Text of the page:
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Kursk Enquiry Ends, No Charges Made

Published: July 30, 2002 (Issue # 790)


But relatives of those who died on the Kursk voiced anger Monday that prosecutors decided not to press charges in the sinking and demanded a clearer explanation about the cause of the tragedy.

Retired navy Captain Vladimir Mityayev, who lost a son on the Kursk and represents 39 Kursk sailors' families, said Ustinov's conclusions were unsatisfactory.

"We had expected that those at fault for the death of our children would be named," he said in a telephone interview. "To me, this is a clear case of negligence."

He said he and the families he represents have asked to meet with investigators for answers to what exactly happened on the Kursk.

He has also asked a Moscow-based lawyer to examine the investigation results.

Nadezhda Nekrasova, the mother of a Kursk sailor, told Ekho Moskvy radio on Saturday that she was willing to go to court in Russia or abroad to find out who was responsible for the sinking.

Chief military prosecutor Alexander Savenkov said Monday that investigators will do their best to answer relatives' questions.

Ustinov, in presenting the results of the investigation, defended the government's failure to save any of the crew. Twenty-three people survived the explosions in the bow and gathered in the less-damaged stern, but Ustinov said they died within eight hours, succumbing to carbon monoxide poisoning from fires and the rising pressure caused by icy water flooding the deck.

The government had been criticized for missing a chance to save the Kursk crew because of its slow and botched response to the disaster. Putin came under fire for his failure to quickly end his Black Sea vacation when the Kursk sank.

Putin on Friday ordered Defense Minister Sergei Ivanov to closely study the prosecutors' findings to prevent similar catastrophes.

The navy has already pulled from service all torpedoes of the type that exploded. The torpedoes had a higher speed and range than conventional torpedoes powered by conventional electric engines making them highly attractive for the military.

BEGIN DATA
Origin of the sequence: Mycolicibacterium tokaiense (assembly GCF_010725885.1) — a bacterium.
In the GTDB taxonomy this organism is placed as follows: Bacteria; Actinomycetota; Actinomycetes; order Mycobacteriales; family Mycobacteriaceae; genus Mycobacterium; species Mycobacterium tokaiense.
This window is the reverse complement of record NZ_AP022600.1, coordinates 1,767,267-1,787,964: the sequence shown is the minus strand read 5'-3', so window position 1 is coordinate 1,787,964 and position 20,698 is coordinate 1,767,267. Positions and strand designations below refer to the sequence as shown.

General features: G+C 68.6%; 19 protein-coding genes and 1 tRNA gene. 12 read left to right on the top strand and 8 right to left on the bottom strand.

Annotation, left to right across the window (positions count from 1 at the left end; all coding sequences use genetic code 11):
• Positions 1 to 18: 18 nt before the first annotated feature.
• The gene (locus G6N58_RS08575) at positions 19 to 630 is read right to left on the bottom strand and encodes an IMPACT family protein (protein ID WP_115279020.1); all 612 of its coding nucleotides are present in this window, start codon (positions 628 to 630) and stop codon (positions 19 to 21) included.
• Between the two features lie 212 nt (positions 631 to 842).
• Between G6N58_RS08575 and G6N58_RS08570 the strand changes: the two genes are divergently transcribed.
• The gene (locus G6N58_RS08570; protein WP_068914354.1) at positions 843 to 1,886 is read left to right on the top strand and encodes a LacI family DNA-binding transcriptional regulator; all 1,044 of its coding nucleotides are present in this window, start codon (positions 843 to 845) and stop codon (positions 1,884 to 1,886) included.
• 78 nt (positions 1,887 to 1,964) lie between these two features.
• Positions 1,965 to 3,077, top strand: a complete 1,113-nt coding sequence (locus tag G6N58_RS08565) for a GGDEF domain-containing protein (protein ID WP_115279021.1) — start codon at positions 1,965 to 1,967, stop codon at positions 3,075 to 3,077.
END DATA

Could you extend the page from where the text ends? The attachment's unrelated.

The ruined hulk of the submarine was salvaged and lifted off the seabed last fall.

- AP, SPT

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ALL ABOUT TOWN

Sunday, Nov. 23


Get in the holiday spirit at today’s Winter Bazzar at the Astoria Hotel. Featuring gifts from around the world such as French eclairs, Dutch cheeses and Indian jewelry, the annual event organized by the International Women’s Club will feature 18 international stands and raise money for charity through the sales of a diversity of products that further illustrate the city’s international connections.



Monday, Nov. 24


Dr. Axel Schulte, Department Head at Fraunhofer Institute for Material Flow and Logistics in Dortmund, Germany, is the featured speaker at the SPIBA Industrial Committee lecture on “The Fourth Industrial Revolution: Digitalization of the Supply Chain.” The event begins at 4 p.m. at the Graduate School of Management at 3 Volkohvsky Pereulok and registration is required by Nov. 21 either by emailing office@spiba.ru or calling 325 9091.



Tuesday, Nov. 25


Tag along with AmCham during their “Industrial St. Petersburg” Tour program today. This incarnation of the ongoing series will visit Philip Morris Izhora and include an Environmental Health and Safety Committee meeting.


Find out how to expand your business east during the “Business With China” forum beginning today and concluding tomorrow at the Lenexpo convention center. The largest Russian forum dedicated to business with the Asian giant, topics that will be discussed include logistics, customs clearance, trade financing and many more.



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